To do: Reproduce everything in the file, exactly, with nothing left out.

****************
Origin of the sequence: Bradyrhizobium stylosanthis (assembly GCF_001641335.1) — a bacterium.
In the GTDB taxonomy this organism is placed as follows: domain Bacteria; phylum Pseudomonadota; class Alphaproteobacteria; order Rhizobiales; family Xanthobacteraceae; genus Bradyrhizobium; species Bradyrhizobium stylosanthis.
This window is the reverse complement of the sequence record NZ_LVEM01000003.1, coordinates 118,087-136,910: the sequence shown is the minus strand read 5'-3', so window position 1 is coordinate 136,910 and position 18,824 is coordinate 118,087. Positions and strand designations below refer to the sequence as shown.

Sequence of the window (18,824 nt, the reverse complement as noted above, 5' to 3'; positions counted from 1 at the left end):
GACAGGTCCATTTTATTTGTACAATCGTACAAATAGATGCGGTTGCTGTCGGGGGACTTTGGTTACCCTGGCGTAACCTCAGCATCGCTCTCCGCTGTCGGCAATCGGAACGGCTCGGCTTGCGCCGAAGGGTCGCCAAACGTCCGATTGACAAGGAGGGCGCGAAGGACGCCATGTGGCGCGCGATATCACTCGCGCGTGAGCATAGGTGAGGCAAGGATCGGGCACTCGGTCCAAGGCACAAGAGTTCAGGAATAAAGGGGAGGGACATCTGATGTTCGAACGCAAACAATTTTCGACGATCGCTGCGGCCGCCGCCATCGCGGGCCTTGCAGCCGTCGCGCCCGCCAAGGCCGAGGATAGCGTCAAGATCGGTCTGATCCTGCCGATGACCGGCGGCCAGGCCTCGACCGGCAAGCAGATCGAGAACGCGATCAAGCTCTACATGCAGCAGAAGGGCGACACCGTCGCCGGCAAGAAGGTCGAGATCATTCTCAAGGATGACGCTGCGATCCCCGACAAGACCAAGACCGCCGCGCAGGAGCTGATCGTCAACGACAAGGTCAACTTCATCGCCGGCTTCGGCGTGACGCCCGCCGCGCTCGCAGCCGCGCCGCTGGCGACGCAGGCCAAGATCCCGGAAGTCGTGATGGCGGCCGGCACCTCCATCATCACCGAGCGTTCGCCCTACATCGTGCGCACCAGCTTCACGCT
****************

Origin of the sequence: Bradyrhizobium stylosanthis (assembly GCF_001641335.1) — a bacterium.
In the GTDB taxonomy this organism is placed as follows: domain Bacteria; phylum Pseudomonadota; class Alphaproteobacteria; order Rhizobiales; family Xanthobacteraceae; genus Bradyrhizobium; species Bradyrhizobium stylosanthis.
This window is the reverse complement of the sequence record NZ_LVEM01000003.1, coordinates 118,087-136,910: the sequence shown is the minus strand read 5'-3', so window position 1 is coordinate 136,910 and position 18,824 is coordinate 118,087. Positions and strand designations below refer to the sequence as shown.

Sequence of the window (18,824 nt, the reverse complement as noted above, 5' to 3'; positions counted from 1 at the left end):
GACAGGTCCATTTTATTTGTACAATCGTACAAATAGATGCGGTTGCTGTCGGGGGACTTTGGTTACCCTGGCGTAACCTCAGCATCGCTCTCCGCTGTCGGCAATCGGAACGGCTCGGCTTGCGCCGAAGGGTCGCCAAACGTCCGATTGACAAGGAGGGCGCGAAGGACGCCATGTGGCGCGCGATATCACTCGCGCGTGAGCATAGGTGAGGCAAGGATCGGGCACTCGGTCCAAGGCACAAGAGTTCAGGAATAAAGGGGAGGGACATCTGATGTTCGAACGCAAACAATTTTCGACGATCGCTGCGGCCGCCGCCATCGCGGGCCTTGCAGCCGTCGCGCCCGCCAAGGCCGAGGATAGCGTCAAGATCGGTCTGATCCTGCCGATGACCGGCGGCCAGGCCTCGACCGGCAAGCAGATCGAGAACGCGATCAAGCTCTACATGCAGCAGAAGGGCGACACCGTCGCCGGCAAGAAGGTCGAGATCATTCTCAAGGATGACGCTGCGATCCCCGACAAGACCAAGACCGCCGCGCAGGAGCTGATCGTCAACGACAAGGTCAACTTCATCGCCGGCTTCGGCGTGACGCCCGCCGCGCTCGCAGCCGCGCCGCTGGCGACGCAGGCCAAGATCCCGGAAGTCGTGATGGCGGCCGGCACCTCCATCATCACCGAGCGTTCGCCCTACATCGTGCGCACCAGCTTCACGCT